Each month, we post a series of blogs around a common topic. This month, we continue to post a series curated by Sarah Dianne Jones and written by our workshop leaders at the 2017 National Gathering. What excites them about the Gathering? What are they looking forward to sharing and discussing during their workshop? We invite you to join the conversation on Facebook and Twitter!
by Matt Moorman
War is sin. Whether it’s necessary or just is a different post. Those who’ve served in the military, and take seriously Jesus’ call to love our enemies, fundamentally understand that, whatever the politicians or historians say, war is sin. We begin there: we’ve all inherited a world at war.
But many of us in the church live as though the world’s not at war. There are hosts of human beings suffering through unimaginable violence, oppression and disaster, yet in America, I’m blogging in my socks on the couch. There’s nothing inherently wrong with that, of course, but let me pose this question to myself: when was the last time I was willing to suffer for something? Or, more to the point, when was the last time I was aware of the suffering that’s already around me? You can bet your ass I’ll be in church this Sunday singing about “peace on Earth,” though.
I think we avoid suffering because we intuitively know suffering changes us. It’s a one-way door. There’s no going back to an existence before suffering. I’m OK with some discomfort, as long as I’m on the couch by nine to watch “The Walking Dead.” But suffer? I’ll pass.
The April 8th, 1966 Time Magazine cover asked, “Is God Dead?” The issue’s debate covered the controversial “Death of God” movement of Thomas Altizer and William Hamilton. In March of 1965, the first American ground troops deployed to Vietnam. Until that point, America’s national mythology remained relatively intact: we were the “city on the hill,” and the omnipotent God was clearly on our side. The God whose death was in question in 1966 was this American God. If there was such a deity, he didn’t survive combat in Vietnam.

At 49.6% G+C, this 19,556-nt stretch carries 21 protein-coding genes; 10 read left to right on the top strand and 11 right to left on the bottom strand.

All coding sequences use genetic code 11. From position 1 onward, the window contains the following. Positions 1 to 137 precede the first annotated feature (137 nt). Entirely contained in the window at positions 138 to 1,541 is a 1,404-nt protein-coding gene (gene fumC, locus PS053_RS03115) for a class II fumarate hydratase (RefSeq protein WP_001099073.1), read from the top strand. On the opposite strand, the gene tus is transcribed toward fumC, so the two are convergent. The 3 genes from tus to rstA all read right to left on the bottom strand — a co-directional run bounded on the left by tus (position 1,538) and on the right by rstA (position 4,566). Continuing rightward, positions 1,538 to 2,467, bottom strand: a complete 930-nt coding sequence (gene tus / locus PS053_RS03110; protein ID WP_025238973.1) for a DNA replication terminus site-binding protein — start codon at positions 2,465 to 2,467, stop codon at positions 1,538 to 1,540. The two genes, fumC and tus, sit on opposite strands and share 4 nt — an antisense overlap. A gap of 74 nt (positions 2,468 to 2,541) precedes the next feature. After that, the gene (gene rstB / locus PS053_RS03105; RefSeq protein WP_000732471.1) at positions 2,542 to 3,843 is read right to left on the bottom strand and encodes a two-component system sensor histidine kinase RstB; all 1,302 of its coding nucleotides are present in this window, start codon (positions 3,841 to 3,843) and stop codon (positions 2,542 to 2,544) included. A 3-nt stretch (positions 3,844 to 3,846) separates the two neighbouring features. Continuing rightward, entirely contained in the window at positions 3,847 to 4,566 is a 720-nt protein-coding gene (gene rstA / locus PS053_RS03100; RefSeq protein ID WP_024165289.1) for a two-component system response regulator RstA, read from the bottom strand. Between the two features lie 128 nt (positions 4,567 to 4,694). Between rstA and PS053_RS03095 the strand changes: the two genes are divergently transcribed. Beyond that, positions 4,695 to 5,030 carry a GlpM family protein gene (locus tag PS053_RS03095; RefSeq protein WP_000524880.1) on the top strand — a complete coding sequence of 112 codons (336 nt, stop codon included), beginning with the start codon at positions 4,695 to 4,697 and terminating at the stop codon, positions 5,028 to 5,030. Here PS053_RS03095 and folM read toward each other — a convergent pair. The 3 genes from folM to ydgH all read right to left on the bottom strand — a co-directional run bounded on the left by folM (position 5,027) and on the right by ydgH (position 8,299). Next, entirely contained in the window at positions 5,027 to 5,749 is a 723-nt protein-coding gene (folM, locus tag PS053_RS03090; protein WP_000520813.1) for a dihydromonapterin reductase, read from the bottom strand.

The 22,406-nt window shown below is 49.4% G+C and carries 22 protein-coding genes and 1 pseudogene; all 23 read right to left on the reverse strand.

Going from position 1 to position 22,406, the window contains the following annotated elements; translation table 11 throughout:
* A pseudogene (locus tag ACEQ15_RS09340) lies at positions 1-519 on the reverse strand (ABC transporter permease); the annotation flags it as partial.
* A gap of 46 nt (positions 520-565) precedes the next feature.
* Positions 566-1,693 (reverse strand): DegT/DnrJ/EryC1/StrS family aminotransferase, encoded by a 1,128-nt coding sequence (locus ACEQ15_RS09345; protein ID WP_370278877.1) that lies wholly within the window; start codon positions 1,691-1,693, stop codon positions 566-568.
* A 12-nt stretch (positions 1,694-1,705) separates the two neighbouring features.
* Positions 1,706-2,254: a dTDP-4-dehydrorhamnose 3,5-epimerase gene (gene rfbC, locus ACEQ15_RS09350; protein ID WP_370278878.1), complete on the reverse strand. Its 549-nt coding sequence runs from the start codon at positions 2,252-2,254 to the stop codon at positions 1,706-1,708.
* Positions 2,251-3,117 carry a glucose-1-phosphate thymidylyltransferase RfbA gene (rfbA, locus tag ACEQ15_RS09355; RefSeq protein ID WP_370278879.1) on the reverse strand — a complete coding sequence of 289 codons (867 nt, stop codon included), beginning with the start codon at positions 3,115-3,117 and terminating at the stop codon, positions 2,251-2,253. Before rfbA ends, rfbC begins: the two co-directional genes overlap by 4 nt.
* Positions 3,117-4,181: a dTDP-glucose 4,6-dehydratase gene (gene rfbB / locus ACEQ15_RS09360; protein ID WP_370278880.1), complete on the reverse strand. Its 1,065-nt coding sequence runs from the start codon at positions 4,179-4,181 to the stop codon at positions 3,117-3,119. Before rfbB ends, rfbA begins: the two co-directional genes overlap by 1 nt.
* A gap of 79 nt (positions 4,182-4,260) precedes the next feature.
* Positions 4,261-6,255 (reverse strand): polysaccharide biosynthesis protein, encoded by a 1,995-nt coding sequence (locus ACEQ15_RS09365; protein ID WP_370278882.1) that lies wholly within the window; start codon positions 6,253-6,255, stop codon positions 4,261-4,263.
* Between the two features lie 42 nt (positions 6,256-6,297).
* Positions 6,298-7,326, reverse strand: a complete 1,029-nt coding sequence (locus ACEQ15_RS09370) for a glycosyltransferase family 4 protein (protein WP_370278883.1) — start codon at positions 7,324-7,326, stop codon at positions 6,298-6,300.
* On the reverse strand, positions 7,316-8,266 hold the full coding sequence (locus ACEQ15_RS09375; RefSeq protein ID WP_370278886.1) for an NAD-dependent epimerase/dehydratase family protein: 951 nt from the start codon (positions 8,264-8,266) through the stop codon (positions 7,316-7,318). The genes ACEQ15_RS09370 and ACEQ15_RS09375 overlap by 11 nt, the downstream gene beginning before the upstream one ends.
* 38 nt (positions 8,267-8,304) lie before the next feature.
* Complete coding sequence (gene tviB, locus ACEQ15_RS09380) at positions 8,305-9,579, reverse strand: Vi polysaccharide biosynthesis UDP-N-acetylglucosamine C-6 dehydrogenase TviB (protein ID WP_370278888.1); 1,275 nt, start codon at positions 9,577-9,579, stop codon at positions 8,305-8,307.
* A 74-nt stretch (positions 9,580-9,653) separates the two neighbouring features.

Chaplain Bill Mahedy said, “For great numbers of veterans, duty in Vietnam was a journey into spiritual darkness–the very darkest night of the soul.” And, for most, their faith was destroyed. The God of “Jesus and John Wayne” was either evil or nonexistent, mostly the latter. After the great sin of the Vietnam War, suffering the loss of their faith, they became American scapegoats. For most Americans, the almighty national God was very much alive, so Vietnam wasn’t his failure — the soldiers failed. The Vietnam veterans were alienated, and in many ways that’s the experience of veterans today.
Veterans don’t think they’re innocent, because they’re not; but many Americans think we’re innocent. That’s the problem that sent us to war and created the suffering in the world: the God of “Jesus and John Wayne.” Perhaps it’s time the American church listened to veterans who’ve fought our wars, who’ve witnessed the death of this idol. Perhaps it’s time the American church suffered the way Jesus calls us to: God-forsaken on a cross. Perhaps then resurrection and repentance will actually mean something. Until then, we’ll suffer through the dark night.
“Radical Theology and the Experience of War and Military Service” is offered on Monday during workshop block 1 of the 2017 National Gathering.
Matt Moorman is, among other things, an MDiv student at Union Presbyterian Seminary Charlotte, an inquirer for ordination in the PC(USA), Church Educator at the Church of Reconciliation in Chapel Hill and husband to Emily. He has worked in the field of youth work and advocacy in some form for over ten years, in places like Raleigh, Philadelphia, and Dublin, Ireland. In addition, he is an Air Force veteran and serves on the Board of Directors of Centurions Guild, an education and advocacy organization committed to resourcing church leaders for ministry with veterans and service members of faith.